Apple takes e-book pricing to the Supreme Court
“Never give up, never surrender!”
–Commander Peter Quincy Taggart, played by Jason Nesmith, who in turn is played by Tim Allen
screenplay by David Howard, Robert Gordon
The Department of Justice case against five of the biggest USA trade publishers and Apple was settled so long ago (June of 2013) that the settlement-induced injunction against the Agency Model has expired for the publishers (and a modified version is back in effect).
The only party that didn’t settle was Apple.
They are good at fighting in court…and they have enough money to do it for pretty much as long as they want.
Well, until the options run out, anyway.
The Supreme Court is the final option in this case.
Apple requests an extension of a month to file their case to the Supreme Court…they currently have until September 28th of this year, they’d like it to go through October 28th.
Why do they need another thirty days?
They’ve been busy. 🙂
This isn’t the only legal issue in which Apple is involved, and there are only so many world-class, Supreme Court worthy lawyers available to work on them.
Given that they say, “This question is exceedingly important to the United States economy…” it does make one wonder a bit about their priorities. 😉
Apple’s primary argument appears in section 2, which includes
“Before Apple entered the e-books market, Amazon held almost 90% of the market for e-books, which Amazon sold for use on its closed Kindle system.”
Therefore, according to them, they needed to work with the publishers to be able to challenge that market control, which “…suppressed competition and innovation”. Essentially, the assertion goes, Amazon’s low pricing (sometimes charging customers less than what Amazon paid to the publisher) made it unattractive for other people to enter the market (who couldn’t afford to do that), and threatened to result in publishers not making e-book available.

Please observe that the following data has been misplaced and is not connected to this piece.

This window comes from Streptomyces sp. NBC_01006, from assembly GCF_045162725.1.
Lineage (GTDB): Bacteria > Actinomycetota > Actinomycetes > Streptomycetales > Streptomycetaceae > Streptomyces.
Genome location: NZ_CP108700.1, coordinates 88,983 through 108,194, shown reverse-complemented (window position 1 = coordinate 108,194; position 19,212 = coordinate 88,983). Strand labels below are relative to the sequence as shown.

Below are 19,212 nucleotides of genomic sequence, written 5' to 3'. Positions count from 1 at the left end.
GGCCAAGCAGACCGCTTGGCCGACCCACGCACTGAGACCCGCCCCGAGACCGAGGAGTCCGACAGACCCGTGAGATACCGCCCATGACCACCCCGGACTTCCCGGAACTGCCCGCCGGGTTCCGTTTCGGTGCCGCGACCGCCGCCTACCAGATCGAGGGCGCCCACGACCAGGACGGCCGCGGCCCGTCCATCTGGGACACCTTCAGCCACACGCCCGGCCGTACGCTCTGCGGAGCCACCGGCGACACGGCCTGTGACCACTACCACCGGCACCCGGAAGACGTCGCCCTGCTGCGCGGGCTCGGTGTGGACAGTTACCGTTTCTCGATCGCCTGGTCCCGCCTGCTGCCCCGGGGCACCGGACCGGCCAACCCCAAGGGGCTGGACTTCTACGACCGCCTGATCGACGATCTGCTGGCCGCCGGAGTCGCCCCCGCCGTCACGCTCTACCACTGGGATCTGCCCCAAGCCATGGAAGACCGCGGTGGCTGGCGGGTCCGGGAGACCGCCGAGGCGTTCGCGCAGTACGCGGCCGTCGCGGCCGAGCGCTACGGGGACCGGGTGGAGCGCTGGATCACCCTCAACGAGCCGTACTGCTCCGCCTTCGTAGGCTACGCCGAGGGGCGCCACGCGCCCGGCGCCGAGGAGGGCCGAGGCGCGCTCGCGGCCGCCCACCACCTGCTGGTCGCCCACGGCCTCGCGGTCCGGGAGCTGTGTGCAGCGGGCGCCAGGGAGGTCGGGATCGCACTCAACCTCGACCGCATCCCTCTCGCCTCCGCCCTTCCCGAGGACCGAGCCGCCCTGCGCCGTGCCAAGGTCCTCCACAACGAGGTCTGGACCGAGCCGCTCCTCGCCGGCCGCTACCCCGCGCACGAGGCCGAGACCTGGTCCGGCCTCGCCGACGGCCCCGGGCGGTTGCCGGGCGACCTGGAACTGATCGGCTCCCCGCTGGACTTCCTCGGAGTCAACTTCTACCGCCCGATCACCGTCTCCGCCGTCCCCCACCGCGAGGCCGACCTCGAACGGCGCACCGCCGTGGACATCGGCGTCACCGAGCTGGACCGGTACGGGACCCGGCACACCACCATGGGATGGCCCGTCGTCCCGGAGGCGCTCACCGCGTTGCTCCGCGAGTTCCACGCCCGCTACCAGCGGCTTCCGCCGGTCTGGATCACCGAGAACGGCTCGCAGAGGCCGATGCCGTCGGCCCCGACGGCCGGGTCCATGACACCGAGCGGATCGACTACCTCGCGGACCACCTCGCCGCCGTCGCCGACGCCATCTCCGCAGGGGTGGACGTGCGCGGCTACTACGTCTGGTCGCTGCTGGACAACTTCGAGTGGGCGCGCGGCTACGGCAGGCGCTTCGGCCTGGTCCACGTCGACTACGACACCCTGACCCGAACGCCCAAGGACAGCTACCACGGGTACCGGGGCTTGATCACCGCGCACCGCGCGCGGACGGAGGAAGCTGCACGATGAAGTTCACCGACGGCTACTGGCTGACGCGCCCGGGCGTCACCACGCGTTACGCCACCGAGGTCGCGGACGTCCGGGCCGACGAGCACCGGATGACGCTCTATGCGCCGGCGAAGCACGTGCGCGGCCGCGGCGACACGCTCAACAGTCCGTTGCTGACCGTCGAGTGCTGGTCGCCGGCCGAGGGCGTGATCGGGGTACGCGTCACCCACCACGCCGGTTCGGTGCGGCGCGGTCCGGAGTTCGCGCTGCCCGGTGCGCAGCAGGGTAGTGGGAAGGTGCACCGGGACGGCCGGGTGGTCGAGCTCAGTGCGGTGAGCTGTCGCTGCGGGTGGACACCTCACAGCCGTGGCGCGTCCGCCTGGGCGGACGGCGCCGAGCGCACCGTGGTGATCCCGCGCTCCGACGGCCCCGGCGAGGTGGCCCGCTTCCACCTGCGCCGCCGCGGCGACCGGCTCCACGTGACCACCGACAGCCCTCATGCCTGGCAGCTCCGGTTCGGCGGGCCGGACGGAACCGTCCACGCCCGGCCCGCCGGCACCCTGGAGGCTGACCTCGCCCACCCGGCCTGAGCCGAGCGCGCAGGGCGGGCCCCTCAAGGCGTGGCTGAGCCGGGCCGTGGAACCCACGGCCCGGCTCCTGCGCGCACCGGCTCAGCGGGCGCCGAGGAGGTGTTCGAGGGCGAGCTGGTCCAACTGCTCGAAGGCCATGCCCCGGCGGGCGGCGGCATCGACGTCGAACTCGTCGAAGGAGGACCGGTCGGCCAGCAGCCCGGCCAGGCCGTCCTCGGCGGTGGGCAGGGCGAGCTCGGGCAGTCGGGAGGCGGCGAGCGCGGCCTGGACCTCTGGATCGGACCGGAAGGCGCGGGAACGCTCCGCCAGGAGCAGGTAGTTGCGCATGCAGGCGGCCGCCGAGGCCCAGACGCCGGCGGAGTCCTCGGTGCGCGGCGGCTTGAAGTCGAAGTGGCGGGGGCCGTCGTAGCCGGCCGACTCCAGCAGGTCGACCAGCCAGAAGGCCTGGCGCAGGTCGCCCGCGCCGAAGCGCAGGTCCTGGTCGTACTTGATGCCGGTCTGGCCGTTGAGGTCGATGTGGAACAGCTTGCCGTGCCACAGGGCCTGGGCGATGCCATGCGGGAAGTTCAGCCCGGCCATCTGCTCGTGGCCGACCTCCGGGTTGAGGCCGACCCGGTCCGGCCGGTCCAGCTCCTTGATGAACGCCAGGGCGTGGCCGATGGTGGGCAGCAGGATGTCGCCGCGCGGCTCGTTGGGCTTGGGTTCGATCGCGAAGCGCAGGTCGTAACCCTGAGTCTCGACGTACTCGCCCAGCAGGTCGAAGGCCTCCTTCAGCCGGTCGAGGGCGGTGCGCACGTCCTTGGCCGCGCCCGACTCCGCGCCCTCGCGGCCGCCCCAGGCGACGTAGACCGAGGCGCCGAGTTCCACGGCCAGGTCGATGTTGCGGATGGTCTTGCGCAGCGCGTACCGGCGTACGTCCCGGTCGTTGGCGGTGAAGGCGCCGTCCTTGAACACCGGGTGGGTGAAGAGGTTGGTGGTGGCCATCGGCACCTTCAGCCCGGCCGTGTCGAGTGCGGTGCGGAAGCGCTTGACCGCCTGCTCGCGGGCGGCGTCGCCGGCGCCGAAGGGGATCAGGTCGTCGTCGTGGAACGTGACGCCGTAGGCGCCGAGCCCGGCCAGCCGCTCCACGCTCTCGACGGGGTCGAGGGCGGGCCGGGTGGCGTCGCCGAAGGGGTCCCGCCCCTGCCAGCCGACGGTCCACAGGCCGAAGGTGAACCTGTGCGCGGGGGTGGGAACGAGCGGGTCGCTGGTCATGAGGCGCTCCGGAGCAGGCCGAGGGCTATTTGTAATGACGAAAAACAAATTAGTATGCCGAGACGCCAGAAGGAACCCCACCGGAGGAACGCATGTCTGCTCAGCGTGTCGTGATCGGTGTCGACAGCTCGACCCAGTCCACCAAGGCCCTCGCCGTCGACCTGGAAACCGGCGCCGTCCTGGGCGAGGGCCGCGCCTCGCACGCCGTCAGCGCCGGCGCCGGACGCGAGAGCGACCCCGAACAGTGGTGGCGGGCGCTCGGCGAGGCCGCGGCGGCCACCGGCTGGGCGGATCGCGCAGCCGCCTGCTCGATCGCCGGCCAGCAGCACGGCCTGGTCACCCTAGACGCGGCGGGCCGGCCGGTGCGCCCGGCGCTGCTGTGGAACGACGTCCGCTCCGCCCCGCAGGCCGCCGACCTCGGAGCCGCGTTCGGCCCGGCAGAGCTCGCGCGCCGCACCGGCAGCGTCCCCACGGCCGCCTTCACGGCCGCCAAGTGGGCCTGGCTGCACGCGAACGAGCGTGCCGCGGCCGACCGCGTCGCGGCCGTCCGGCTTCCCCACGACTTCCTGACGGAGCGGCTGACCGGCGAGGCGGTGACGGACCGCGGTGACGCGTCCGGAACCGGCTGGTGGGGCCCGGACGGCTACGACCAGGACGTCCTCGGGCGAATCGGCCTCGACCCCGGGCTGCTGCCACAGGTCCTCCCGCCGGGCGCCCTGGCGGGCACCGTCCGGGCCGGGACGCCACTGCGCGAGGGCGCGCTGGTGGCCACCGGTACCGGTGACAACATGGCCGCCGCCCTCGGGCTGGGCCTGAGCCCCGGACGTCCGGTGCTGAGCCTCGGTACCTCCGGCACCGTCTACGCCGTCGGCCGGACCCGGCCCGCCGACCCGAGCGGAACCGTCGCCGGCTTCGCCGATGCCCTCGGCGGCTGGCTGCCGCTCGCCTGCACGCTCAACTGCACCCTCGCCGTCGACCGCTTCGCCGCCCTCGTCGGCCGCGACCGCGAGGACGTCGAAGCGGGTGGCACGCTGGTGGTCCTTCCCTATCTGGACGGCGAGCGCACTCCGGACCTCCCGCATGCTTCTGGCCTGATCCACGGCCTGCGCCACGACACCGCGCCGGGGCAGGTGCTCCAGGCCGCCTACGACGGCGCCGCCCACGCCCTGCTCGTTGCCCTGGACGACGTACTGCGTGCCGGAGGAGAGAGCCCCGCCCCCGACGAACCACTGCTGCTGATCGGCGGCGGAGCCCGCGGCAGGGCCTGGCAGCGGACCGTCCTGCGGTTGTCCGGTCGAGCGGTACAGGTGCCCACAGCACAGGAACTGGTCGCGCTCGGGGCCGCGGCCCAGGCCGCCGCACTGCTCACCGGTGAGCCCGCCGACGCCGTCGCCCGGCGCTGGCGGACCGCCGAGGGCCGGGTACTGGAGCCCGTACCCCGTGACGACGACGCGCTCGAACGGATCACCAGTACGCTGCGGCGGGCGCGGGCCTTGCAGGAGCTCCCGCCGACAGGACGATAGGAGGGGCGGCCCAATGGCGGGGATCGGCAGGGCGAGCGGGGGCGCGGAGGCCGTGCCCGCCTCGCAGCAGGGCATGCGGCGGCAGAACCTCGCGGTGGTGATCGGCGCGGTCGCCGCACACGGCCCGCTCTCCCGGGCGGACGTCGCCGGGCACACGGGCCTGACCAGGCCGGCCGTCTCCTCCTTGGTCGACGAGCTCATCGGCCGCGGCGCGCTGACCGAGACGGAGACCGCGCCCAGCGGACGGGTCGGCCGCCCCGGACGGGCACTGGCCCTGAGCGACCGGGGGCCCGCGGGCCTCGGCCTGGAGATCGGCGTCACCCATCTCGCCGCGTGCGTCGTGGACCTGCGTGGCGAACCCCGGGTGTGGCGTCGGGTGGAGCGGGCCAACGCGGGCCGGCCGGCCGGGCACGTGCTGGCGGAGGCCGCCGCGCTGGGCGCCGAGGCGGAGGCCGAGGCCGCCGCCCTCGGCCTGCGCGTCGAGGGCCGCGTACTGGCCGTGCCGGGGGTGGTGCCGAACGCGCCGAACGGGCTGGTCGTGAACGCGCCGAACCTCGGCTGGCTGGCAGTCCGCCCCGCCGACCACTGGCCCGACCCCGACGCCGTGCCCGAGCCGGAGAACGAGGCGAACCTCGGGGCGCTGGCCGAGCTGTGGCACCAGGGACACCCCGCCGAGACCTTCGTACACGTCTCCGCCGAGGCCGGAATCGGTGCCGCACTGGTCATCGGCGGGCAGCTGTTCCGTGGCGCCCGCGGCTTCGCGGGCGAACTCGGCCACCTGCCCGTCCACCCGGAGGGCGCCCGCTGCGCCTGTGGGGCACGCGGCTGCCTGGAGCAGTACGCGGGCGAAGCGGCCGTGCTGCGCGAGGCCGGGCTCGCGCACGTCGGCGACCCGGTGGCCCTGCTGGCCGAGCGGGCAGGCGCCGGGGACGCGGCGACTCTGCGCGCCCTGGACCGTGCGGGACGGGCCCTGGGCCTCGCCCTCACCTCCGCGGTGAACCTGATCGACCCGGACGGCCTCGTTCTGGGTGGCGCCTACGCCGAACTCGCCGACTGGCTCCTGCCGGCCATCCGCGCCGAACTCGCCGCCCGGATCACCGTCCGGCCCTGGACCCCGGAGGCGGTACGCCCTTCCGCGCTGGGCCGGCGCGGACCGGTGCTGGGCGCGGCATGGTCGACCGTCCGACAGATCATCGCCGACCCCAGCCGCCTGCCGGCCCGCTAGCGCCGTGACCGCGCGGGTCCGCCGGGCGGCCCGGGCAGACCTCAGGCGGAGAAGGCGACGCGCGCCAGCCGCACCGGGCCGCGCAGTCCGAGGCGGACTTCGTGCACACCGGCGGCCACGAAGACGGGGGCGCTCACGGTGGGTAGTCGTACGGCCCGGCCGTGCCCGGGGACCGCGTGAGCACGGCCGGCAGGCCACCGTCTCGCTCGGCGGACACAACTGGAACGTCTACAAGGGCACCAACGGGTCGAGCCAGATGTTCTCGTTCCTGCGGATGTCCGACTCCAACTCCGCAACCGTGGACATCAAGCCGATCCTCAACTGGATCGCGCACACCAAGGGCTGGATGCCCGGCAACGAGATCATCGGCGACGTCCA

Both of those may be true.
That wouldn’t justify an illegal action, of course…the question here is whether the earlier court decisions (the initial ruling against Apple by Judge Denise Cote and an appeal) against Apple were done on a valid basis.
It’s worth reading their case for the extension.
What does all of this mean for we readers?
Either Apple has September 28th or October 28th to file this request to the Supreme Court…the latter if the Court grants an extension.
My understanding is that if they don’t grant the extension, that might also indicate a rejection of the appeal.
If the appeal doesn’t happen, Apple owes something like half a billion dollars. That’s a lot of money, but they could handle it.
If the appeal was upheld, and the early decisions were overturned (which could take some time)?
It’s a vindication for Apple, and they don’t owe the money…but, and I’m not an expert, I don’t think it results in any particular actions going forward. I don’t think it changes how e-books are priced, for example. It could affect how future negotiations go on other issues.
I’ll keep an eye on it, but honestly, I’ll be happy when there is closure on this. 🙂
For a good analysis, I recommend this
What do you think? Will the Supreme Court grant the extension? Will they hear the case? What does it mean if Apple wins…or loses? Do you even care at this point? 🙂 Feel free to tell me and my readers what you think by commenting on this post.
Note: I plan to do another post on the new Amazon hardware in the couple of days, following yesterday’s initial coverage:
I intend to do something like a buying guide, to give you a sense of why you would pick one over another, why you might or might not want to upgrade, and what other options you might have.
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